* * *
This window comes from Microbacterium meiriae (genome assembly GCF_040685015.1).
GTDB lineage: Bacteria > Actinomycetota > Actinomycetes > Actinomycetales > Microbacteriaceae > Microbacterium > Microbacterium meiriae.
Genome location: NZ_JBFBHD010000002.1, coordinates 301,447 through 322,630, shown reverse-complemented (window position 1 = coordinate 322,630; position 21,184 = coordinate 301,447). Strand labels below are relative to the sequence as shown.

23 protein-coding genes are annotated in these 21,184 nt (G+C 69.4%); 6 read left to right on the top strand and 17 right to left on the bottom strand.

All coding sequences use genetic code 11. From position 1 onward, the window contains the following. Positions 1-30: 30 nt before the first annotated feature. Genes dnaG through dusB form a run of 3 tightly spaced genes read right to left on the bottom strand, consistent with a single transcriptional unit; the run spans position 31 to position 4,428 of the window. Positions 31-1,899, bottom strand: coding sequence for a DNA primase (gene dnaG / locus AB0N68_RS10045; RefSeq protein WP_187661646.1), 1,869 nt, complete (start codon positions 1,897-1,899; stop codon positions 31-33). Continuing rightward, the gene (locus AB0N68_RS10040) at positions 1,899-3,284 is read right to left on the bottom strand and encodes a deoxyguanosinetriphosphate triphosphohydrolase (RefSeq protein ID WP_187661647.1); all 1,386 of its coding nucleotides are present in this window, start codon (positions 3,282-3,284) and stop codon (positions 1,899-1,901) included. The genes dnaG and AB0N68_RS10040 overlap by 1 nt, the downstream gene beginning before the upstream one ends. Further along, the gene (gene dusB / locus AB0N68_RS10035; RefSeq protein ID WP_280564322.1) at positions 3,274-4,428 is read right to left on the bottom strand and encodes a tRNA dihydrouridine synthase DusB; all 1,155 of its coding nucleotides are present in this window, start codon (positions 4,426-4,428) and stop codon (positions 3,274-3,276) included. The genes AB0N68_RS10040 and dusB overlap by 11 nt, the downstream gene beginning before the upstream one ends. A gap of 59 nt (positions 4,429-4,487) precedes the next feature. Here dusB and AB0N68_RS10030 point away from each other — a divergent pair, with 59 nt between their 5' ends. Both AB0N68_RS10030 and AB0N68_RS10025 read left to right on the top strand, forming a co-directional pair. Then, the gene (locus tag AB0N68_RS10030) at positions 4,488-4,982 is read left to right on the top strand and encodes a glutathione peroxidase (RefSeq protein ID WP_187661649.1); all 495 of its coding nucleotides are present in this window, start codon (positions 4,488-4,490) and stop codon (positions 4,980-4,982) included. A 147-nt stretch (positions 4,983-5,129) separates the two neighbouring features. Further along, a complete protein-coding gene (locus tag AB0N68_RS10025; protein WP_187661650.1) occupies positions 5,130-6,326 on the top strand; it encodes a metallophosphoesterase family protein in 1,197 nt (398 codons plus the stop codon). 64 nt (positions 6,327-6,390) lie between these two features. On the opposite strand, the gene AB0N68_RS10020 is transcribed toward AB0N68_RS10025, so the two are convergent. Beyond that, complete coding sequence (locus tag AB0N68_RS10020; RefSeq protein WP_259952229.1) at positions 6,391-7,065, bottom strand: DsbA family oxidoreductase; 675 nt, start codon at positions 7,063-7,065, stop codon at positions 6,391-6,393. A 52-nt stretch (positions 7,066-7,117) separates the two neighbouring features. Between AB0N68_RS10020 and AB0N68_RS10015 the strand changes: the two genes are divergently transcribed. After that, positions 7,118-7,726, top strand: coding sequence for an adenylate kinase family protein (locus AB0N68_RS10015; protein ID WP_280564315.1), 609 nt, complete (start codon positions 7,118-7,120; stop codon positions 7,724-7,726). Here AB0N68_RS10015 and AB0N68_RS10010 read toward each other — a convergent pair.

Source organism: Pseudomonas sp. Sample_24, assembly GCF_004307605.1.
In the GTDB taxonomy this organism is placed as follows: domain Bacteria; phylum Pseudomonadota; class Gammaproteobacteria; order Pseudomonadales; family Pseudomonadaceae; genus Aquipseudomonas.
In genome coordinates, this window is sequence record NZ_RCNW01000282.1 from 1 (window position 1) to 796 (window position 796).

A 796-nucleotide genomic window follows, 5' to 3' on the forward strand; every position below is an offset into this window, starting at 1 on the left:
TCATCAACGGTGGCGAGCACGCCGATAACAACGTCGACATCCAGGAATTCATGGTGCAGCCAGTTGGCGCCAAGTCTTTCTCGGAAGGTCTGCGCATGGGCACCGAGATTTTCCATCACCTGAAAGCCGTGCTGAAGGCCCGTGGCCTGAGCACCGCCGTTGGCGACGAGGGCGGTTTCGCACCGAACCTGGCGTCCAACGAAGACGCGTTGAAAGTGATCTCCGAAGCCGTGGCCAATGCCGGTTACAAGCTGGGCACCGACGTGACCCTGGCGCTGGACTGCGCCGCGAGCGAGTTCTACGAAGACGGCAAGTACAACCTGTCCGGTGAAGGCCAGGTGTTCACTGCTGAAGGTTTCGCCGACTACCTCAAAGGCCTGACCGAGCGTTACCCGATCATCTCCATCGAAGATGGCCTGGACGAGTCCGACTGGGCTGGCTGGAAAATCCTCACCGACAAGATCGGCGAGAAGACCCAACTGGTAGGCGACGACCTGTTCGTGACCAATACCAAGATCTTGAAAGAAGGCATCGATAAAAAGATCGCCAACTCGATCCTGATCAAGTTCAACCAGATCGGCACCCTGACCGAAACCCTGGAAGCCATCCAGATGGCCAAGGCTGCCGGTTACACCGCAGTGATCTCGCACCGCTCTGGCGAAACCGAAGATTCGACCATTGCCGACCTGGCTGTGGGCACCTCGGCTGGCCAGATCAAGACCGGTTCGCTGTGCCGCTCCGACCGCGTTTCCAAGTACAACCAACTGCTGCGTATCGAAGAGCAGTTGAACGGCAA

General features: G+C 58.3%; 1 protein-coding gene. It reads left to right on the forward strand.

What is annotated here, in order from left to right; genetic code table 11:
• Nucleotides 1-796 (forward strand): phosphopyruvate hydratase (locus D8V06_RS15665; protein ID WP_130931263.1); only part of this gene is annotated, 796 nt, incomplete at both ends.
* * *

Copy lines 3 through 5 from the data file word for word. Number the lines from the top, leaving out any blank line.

Genome location: NZ_JBFBHD010000002.1, coordinates 301,447 through 322,630, shown reverse-complemented (window position 1 = coordinate 322,630; position 21,184 = coordinate 301,447). Strand labels below are relative to the sequence as shown.

23 protein-coding genes are annotated in these 21,184 nt (G+C 69.4%); 6 read left to right on the top strand and 17 right to left on the bottom strand.

All coding sequences use genetic code 11. From position 1 onward, the window contains the following. Positions 1-30: 30 nt before the first annotated feature. Genes dnaG through dusB form a run of 3 tightly spaced genes read right to left on the bottom strand, consistent with a single transcriptional unit; the run spans position 31 to position 4,428 of the window. Positions 31-1,899, bottom strand: coding sequence for a DNA primase (gene dnaG / locus AB0N68_RS10045; RefSeq protein WP_187661646.1), 1,869 nt, complete (start codon positions 1,897-1,899; stop codon positions 31-33). Continuing rightward, the gene (locus AB0N68_RS10040) at positions 1,899-3,284 is read right to left on the bottom strand and encodes a deoxyguanosinetriphosphate triphosphohydrolase (RefSeq protein ID WP_187661647.1); all 1,386 of its coding nucleotides are present in this window, start codon (positions 3,282-3,284) and stop codon (positions 1,899-1,901) included. The genes dnaG and AB0N68_RS10040 overlap by 1 nt, the downstream gene beginning before the upstream one ends. Further along, the gene (gene dusB / locus AB0N68_RS10035; RefSeq protein ID WP_280564322.1) at positions 3,274-4,428 is read right to left on the bottom strand and encodes a tRNA dihydrouridine synthase DusB; all 1,155 of its coding nucleotides are present in this window, start codon (positions 4,426-4,428) and stop codon (positions 3,274-3,276) included. The genes AB0N68_RS10040 and dusB overlap by 11 nt, the downstream gene beginning before the upstream one ends. A gap of 59 nt (positions 4,429-4,487) precedes the next feature. Here dusB and AB0N68_RS10030 point away from each other — a divergent pair, with 59 nt between their 5' ends. Both AB0N68_RS10030 and AB0N68_RS10025 read left to right on the top strand, forming a co-directional pair. Then, the gene (locus tag AB0N68_RS10030) at positions 4,488-4,982 is read left to right on the top strand and encodes a glutathione peroxidase (RefSeq protein ID WP_187661649.1); all 495 of its coding nucleotides are present in this window, start codon (positions 4,488-4,490) and stop codon (positions 4,980-4,982) included. A 147-nt stretch (positions 4,983-5,129) separates the two neighbouring features. Further along, a complete protein-coding gene (locus tag AB0N68_RS10025; protein WP_187661650.1) occupies positions 5,130-6,326 on the top strand; it encodes a metallophosphoesterase family protein in 1,197 nt (398 codons plus the stop codon). 64 nt (positions 6,327-6,390) lie between these two features. On the opposite strand, the gene AB0N68_RS10020 is transcribed toward AB0N68_RS10025, so the two are convergent. Beyond that, complete coding sequence (locus tag AB0N68_RS10020; RefSeq protein WP_259952229.1) at positions 6,391-7,065, bottom strand: DsbA family oxidoreductase; 675 nt, start codon at positions 7,063-7,065, stop codon at positions 6,391-6,393. A 52-nt stretch (positions 7,066-7,117) separates the two neighbouring features. Between AB0N68_RS10020 and AB0N68_RS10015 the strand changes: the two genes are divergently transcribed. After that, positions 7,118-7,726, top strand: coding sequence for an adenylate kinase family protein (locus AB0N68_RS10015; protein ID WP_280564315.1), 609 nt, complete (start codon positions 7,118-7,120; stop codon positions 7,724-7,726). Here AB0N68_RS10015 and AB0N68_RS10010 read toward each other — a convergent pair.